Back to Top

 Skip navigation

Executive Summary

Open in Excel:

This report, Post-Primary Outcomes 2012 – 2017, examines economic and educational outcomes for students following post-primary (upper secondary) education. The variation in outcomes for students is shown, depending on whether they completed the Leaving Certificate (LCE Completers) or left post-primary education before sitting the Leaving Certificate (Early Leavers).

The report examines outcomes from two years, 2011/2012 and 2012/2013, over the time period 2012 to 2017. Therefore, the academic year 2011/2012 has six outcome years (2012 – 2017) and the 2012/2013 academic year has five outcome years (2013 – 2017).

While life choices involve complex decisions, this report provides a statistical overview of the broad medium-term outcomes for students after post-primary education (Leaving Certificate programme). Its focus is particularly on the choice of continuing formal education (via further or higher education programmes) or initiating substantial employment, or a mixture of the two. It also provides information about those who do not pursue either of these outcomes in an outcome year.

The key findings of this report are:

  • Just over three-quarters (77.4%) of LCE Completers from the 2012/2013 academic year continue to engage with education in the first year after leaving post-primary education, (i.e., ‘education & training and substantial employment’ or ‘education & training only’).
  • Just under half (49%) of LCE Completers in 2012/2013 went on to higher education, and 25.9% went on to further education, in year one of this study. (Note that some students went to both higher and further education in the same year so the percentages are not mutually exclusive). A further 3.2% repeated or re-enrolled in the Leaving Certificate programme.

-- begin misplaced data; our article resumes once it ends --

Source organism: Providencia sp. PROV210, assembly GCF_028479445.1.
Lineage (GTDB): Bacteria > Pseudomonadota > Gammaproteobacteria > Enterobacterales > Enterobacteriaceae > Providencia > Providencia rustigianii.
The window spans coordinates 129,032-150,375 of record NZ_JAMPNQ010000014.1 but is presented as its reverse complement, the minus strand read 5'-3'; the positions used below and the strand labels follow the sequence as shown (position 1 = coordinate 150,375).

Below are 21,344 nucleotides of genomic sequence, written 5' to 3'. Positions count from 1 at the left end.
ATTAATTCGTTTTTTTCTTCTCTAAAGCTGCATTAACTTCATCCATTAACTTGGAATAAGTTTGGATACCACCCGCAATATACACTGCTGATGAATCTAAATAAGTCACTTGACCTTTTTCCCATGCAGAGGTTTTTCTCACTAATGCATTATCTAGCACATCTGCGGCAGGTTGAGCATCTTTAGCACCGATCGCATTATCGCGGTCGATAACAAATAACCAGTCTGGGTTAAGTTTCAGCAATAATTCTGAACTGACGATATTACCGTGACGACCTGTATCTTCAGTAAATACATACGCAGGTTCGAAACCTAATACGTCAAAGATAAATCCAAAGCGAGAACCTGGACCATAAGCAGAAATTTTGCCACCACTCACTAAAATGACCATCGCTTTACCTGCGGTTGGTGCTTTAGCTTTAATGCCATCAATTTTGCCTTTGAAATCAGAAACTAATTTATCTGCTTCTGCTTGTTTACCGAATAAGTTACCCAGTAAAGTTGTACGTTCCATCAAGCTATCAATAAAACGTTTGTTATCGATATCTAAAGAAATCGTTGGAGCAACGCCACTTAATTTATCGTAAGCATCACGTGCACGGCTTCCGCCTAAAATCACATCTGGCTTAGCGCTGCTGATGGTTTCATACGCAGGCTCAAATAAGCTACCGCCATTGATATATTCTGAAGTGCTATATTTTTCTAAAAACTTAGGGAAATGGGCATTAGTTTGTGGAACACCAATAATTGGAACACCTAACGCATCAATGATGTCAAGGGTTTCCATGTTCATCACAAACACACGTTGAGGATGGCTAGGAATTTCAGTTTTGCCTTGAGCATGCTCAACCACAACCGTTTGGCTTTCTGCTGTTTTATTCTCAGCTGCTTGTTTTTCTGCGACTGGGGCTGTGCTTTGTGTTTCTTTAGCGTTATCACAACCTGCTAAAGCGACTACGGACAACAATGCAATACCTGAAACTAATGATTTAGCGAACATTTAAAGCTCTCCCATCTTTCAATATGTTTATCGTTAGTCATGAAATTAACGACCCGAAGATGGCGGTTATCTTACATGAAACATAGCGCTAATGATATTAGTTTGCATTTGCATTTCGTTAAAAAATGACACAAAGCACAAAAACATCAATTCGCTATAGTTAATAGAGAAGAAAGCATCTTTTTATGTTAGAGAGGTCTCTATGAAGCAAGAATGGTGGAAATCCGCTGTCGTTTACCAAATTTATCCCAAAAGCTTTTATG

• Just over half (53.5%) of Early Leavers in 2012/2013 were engaged with education in the following academic year 2013/2014.
  • Six years after the academic year 2012/2013, 74% of LCE Completers and 43.8% of Early Leavers were in substantial employment, (including those in ‘Education & training and substantial employment’).

This project integrated CSO datasets with data from the Department of Education and Skills (DES), the Higher Education Authority (HEA), Quality and Qualifications Ireland (QQI), Revenue, and the Department of Employment Affairs and Social Protection (DEASP). It develops previous research from the Department of Education and Skills on outcomes for students after post-primary education[1].

This report is an example of the policy-relevant research projects the CSO are developing as part of its leadership role in the Irish Statistical System. Our goal is to maximise the variety and volume of data available to provide high quality information to the Government, businesses and citizens, through the development of a National Data Infrastructure (NDI).

The NDI plays an integral part in facilitating the CSO to develop new and improved statistical products for the benefit of citizens and policymakers. The core concept of the NDI involves the collection, maintenance and storage on all public sector data holdings, of the associated PPSN, Eircode and Unique Business Identifier (UBI) to be developed whenever they are relevant to Public Sector Body transactions with customers. This supports the development of targeted policy interventions.